others who could use them. On tho battle
fields when tho Federal troops wcro victo
rious great care wns taken to bury tho dead
In such a way that each grnvo could bp
marked, and headboards provided by the
general quartermaster wcro set up. Only,
on fields where the Confederates won were
tho dead buried without marking thOj
graves. Soldiers who survived tho south
ern prisons in many lnstunces marked the;
graves ot their comrades who died, audi
records wero kept everywhere It was possl-!
ble to do so, so that tho mortuary tccords
of the great civil contest exceed anything
elso of tho camo nnturo in tho world. '
It wns in the second year of tho war that
congress authorized tho president to pur
chase grounds and have thorn prepared fot
soldiers' cemeteries. Tho next year suoh.
graveyards wero dedicated at Chattanooga.
Stone River and Gettysburg. It was at tho
dedication of the last named of these threo
that President Lincoln delivered that ad
dress which, spoken modestly ns It was, did
not then attract tho attention of its hear
ers as anything greatly out of tho ordinary,
but which, when it was telegraphed over
tho land and read in tho newspapers, speed
ily took high rank among notublo spoken
passages and has ejneo been accorded a
place among classic orations. The national
cemetery at Arlington was laid out iu 1804,
that at Antlctam In 1805. '
Iu pursunnco of tho general plan of 1805,
17 cemeteries were established in Virginia,
7 in Tennessee, 0 in Kentucky, 4 iu North
Carolina, 4 in Louisiana, 3 in Mississippi, 8
in Maryland, 3 in South Carolina, 3 in
Georgia and 2 in the District of Columbia.
In tbo north and west 4 wero established in
Illinois, 8 in Missouri, 2 in Indiana, 1 in
Iowa, 3 in Pennsylvania, 3 in New York
and 3 in New Jersey. In many places bo
sides tbesa the govornmont has purchased
small plots of ground where n few soldiers
Ho, and several cemeteries contain govern
ment plots wherein tho bodies of Confcd- .
erates who died a Federal prUons are '
buried. Less than onc-flfth of tho entire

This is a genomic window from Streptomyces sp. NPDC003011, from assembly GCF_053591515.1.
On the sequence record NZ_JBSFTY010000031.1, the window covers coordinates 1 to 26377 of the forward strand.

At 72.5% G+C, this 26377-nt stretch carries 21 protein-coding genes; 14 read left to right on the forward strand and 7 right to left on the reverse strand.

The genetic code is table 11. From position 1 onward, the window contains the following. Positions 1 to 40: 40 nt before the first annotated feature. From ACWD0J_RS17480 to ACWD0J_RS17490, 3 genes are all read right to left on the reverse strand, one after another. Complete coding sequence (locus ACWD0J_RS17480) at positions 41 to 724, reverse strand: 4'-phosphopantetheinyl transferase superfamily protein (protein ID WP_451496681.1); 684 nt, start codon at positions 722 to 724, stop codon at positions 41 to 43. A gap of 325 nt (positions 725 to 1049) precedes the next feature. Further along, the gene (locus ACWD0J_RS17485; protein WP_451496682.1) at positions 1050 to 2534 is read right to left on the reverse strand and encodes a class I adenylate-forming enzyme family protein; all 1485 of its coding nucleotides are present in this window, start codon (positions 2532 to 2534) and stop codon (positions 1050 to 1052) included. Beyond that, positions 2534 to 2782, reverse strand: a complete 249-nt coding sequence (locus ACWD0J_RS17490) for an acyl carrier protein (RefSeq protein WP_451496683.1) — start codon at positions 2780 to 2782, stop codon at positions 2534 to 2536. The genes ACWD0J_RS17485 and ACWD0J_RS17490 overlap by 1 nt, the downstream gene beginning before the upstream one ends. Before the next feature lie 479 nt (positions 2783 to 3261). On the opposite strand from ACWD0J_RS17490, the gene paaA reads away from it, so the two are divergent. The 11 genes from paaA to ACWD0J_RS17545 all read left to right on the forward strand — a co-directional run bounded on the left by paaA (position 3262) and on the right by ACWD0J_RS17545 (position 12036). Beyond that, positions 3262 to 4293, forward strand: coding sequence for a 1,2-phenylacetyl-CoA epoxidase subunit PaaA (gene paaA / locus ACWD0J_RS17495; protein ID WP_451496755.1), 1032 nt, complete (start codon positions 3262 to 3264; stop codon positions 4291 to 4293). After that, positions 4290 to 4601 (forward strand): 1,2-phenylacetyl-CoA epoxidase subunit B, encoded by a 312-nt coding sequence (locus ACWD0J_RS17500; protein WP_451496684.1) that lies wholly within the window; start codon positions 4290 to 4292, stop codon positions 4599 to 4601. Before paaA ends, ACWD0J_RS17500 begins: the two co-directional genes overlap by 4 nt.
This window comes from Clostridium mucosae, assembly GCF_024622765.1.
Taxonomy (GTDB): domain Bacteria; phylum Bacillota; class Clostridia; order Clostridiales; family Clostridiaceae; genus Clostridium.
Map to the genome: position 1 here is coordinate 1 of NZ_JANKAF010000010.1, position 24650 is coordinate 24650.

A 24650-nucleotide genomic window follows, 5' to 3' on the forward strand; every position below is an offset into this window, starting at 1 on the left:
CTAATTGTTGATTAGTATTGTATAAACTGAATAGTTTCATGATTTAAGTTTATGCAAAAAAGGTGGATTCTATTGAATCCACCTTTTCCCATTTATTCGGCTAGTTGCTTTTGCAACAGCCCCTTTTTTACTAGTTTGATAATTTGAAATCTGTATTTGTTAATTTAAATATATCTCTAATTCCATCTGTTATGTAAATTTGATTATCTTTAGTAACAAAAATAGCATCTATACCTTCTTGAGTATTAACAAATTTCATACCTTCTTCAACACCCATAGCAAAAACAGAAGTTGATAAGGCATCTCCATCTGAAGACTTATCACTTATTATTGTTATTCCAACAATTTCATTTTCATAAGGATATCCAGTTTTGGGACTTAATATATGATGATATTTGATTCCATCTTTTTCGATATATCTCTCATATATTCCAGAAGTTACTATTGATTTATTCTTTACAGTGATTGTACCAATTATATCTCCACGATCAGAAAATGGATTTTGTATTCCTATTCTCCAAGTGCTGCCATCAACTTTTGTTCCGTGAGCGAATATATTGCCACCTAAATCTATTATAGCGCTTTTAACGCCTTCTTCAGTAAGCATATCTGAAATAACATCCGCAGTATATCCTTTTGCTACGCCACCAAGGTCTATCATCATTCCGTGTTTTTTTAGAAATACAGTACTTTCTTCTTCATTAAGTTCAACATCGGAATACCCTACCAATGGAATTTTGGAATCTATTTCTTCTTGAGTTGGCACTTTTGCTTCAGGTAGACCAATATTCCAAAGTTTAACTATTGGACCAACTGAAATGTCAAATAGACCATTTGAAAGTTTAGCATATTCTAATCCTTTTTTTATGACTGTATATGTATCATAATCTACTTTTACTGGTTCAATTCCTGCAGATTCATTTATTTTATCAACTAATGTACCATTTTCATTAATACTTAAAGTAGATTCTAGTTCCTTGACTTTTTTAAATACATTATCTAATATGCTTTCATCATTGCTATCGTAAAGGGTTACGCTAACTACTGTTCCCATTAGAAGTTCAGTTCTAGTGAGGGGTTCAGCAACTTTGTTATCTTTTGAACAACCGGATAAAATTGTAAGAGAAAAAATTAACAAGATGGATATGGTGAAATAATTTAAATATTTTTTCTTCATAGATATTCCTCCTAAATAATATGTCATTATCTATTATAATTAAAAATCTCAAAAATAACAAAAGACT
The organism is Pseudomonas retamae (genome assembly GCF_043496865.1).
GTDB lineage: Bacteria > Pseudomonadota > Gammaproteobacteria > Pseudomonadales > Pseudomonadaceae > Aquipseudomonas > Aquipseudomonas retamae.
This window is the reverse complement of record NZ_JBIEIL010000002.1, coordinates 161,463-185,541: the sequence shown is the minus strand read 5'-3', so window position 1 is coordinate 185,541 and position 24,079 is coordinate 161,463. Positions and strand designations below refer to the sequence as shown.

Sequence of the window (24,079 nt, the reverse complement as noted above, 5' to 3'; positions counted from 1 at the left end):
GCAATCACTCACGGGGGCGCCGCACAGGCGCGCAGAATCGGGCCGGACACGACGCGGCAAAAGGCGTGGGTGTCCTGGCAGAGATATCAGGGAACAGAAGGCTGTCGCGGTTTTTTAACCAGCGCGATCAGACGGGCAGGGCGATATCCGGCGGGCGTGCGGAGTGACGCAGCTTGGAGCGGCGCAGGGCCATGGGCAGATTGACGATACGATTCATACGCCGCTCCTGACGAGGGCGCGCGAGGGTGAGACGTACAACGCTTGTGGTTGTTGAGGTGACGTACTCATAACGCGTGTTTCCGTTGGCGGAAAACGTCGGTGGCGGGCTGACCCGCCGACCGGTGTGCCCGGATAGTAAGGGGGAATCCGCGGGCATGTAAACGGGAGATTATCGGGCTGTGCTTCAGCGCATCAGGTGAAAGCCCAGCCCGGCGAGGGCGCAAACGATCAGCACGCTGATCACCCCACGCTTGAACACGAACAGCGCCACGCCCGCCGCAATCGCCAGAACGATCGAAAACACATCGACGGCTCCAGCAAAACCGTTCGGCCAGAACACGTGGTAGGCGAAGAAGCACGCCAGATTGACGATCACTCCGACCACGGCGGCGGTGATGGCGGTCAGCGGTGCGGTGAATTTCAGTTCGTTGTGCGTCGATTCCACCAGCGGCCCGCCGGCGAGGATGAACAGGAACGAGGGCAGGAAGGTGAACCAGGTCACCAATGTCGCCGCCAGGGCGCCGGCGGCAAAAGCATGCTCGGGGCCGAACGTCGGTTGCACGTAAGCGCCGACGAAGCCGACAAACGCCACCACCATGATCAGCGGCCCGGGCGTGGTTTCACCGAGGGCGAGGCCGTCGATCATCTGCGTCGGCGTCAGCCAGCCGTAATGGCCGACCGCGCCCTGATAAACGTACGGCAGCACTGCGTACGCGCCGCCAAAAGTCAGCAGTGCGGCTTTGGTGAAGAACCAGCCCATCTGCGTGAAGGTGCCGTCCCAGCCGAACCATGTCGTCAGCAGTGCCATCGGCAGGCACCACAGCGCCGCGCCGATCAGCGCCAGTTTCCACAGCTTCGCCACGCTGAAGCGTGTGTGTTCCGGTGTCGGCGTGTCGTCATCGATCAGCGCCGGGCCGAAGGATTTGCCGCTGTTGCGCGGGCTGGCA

number whose graves nro now marked nnd
tenderly cared for Ho whero they wcro first
Fivoof tho nationnl cemeteries contain
tbo bodies ot United States soldiers who
fell in other wars than the strugglo for the
Union. One of tho most notable is near the
City of Mexico. Another Is Iu Montana. In
tho latter Ho the bodies ot 018 regulars, in
cluding tbo 800 bravo men who wero massa
cred with Ouster by the redskins, i
It is a thing that every American may be
proud of that all these cemeteries nro kept
In superb condition. Tho cemetery nt Ar
lington heights, nenr Washington, is the
most beautiful nnd contains tho largest
number of graves of identified (lend. The
totnl number of Interments there is 10,r35, of
which but 4,810 nro of unidentified soldiers.
Tho first soldier burled there wns a Con
federate, on May 13, 1 804. '
The gravo of Sheridan is a striking fea
ture of the Arlington cemetery, whero havo
also been gathered tho bodies of most ot
thoso who fell at Bull Bun, Chaiitilly nnd
other battlefields in tho vicinity. A massive
monument of sarcophagus form, marking
tho bodies of 2,111 unknown soldiers, at
tracts much attention, as does also tue icm-
ENTRANCE TO MIILOH CHMnTnUV.
plo of Fame, a clrculnr structure composed
3f eight columns surmounted by a dome.
Tho columns nro marked by thu names ot
Washington, Lincoln, Grant. Fartngut,
Humphreys, Iteynolds, Gnrllcld, Thomas
md Meade. ,
Tho cemetery nt Gettysburg, with Its nu
merous monuments nud Its 0,92 tablets;
:bose nt Shlloh, with 0,507; Vlckbburg,
n-lth 10,033 (3,013 Identified nnd 12,720 mil
lentlflcd); Fredericksburg, with l.ViTl.of
ivhlcli 13,780 nro unknown; Nashville, with
iO.MO; Salisbury, N. C, with 12,1 iff, of
A-bich only 103 aro known; Memphis, with
13,084; Andersonvllle, with 10,70'.',all Idcntl-
led but MOjCliuttunoogii, with I0,l..3-nU
Ihu national cemeteries are, lu fact, Inter
luting, especially nt this time, and all ro
:elvo alike tho attention of thu government.
L'ho number of Confedcrnto soldiers' graves
to cared for is of course much smaller than
die number of Uulou soldiers' graves, but
, they nro as carefully loaded nud wutchvd
J tsthe others. d